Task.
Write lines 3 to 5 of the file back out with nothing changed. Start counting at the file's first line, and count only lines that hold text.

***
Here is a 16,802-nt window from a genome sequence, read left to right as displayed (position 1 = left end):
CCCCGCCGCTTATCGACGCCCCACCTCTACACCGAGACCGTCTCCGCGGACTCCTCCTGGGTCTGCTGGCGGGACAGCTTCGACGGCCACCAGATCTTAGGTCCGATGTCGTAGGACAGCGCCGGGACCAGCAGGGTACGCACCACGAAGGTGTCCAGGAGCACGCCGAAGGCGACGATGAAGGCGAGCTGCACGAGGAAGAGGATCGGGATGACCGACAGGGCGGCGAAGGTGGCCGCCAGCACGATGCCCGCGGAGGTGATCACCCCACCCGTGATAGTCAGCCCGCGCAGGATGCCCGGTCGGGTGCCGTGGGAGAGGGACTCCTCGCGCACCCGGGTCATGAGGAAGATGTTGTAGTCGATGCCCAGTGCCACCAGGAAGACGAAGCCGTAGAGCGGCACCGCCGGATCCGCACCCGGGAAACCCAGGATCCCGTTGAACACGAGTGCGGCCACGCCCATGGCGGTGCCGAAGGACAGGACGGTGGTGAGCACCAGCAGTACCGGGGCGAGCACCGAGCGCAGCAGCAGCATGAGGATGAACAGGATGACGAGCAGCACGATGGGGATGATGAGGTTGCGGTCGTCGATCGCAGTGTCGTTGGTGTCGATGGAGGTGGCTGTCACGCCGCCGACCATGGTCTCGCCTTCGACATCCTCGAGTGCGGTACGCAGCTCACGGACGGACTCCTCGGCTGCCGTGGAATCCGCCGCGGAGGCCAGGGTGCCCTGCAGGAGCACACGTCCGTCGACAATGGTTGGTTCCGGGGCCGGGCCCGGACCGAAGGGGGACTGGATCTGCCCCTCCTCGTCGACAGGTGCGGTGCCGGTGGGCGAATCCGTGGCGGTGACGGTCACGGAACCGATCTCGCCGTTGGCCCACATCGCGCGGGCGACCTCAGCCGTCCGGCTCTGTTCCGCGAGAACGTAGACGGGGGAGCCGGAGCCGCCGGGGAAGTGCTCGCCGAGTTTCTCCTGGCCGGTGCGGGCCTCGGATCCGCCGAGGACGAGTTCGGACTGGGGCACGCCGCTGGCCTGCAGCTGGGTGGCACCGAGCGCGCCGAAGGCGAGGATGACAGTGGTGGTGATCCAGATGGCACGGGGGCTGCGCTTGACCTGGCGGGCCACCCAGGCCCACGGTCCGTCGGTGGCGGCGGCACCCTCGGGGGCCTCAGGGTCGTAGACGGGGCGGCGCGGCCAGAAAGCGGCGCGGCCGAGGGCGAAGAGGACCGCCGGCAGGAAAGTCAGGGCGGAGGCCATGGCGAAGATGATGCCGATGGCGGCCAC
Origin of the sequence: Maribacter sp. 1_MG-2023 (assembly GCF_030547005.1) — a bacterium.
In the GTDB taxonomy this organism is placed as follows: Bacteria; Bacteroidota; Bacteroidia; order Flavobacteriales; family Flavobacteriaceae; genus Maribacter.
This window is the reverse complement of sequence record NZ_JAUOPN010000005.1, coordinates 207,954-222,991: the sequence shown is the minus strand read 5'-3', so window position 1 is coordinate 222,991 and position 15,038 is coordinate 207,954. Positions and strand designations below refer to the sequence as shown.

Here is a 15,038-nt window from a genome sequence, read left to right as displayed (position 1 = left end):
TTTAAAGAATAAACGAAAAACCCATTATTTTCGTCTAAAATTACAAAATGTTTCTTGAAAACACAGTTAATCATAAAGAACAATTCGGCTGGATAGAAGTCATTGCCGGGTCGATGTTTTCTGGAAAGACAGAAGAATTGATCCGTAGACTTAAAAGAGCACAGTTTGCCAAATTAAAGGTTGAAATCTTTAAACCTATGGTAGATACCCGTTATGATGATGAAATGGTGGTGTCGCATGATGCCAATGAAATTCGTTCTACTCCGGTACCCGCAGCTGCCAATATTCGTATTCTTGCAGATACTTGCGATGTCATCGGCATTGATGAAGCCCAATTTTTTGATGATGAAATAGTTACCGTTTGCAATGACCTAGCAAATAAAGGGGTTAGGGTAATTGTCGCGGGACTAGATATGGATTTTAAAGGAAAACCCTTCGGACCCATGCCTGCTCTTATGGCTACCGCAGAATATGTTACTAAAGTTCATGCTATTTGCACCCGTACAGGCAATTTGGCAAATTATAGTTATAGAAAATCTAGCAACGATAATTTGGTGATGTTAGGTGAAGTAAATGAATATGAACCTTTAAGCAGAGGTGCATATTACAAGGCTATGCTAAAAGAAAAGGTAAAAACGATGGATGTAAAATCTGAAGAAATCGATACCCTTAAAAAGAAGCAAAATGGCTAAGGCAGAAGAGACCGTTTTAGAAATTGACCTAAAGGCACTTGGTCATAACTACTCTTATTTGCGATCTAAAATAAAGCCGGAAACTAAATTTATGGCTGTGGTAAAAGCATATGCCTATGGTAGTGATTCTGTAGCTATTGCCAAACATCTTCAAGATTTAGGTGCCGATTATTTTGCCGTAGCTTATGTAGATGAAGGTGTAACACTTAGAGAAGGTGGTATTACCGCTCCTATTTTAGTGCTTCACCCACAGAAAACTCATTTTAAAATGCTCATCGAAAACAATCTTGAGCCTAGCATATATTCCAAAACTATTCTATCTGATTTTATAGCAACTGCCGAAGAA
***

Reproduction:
Origin of the sequence: Maribacter sp. 1_MG-2023 (assembly GCF_030547005.1) — a bacterium.
In the GTDB taxonomy this organism is placed as follows: Bacteria; Bacteroidota; Bacteroidia; order Flavobacteriales; family Flavobacteriaceae; genus Maribacter.
This window is the reverse complement of sequence record NZ_JAUOPN010000005.1, coordinates 207,954-222,991: the sequence shown is the minus strand read 5'-3', so window position 1 is coordinate 222,991 and position 15,038 is coordinate 207,954. Positions and strand designations below refer to the sequence as shown.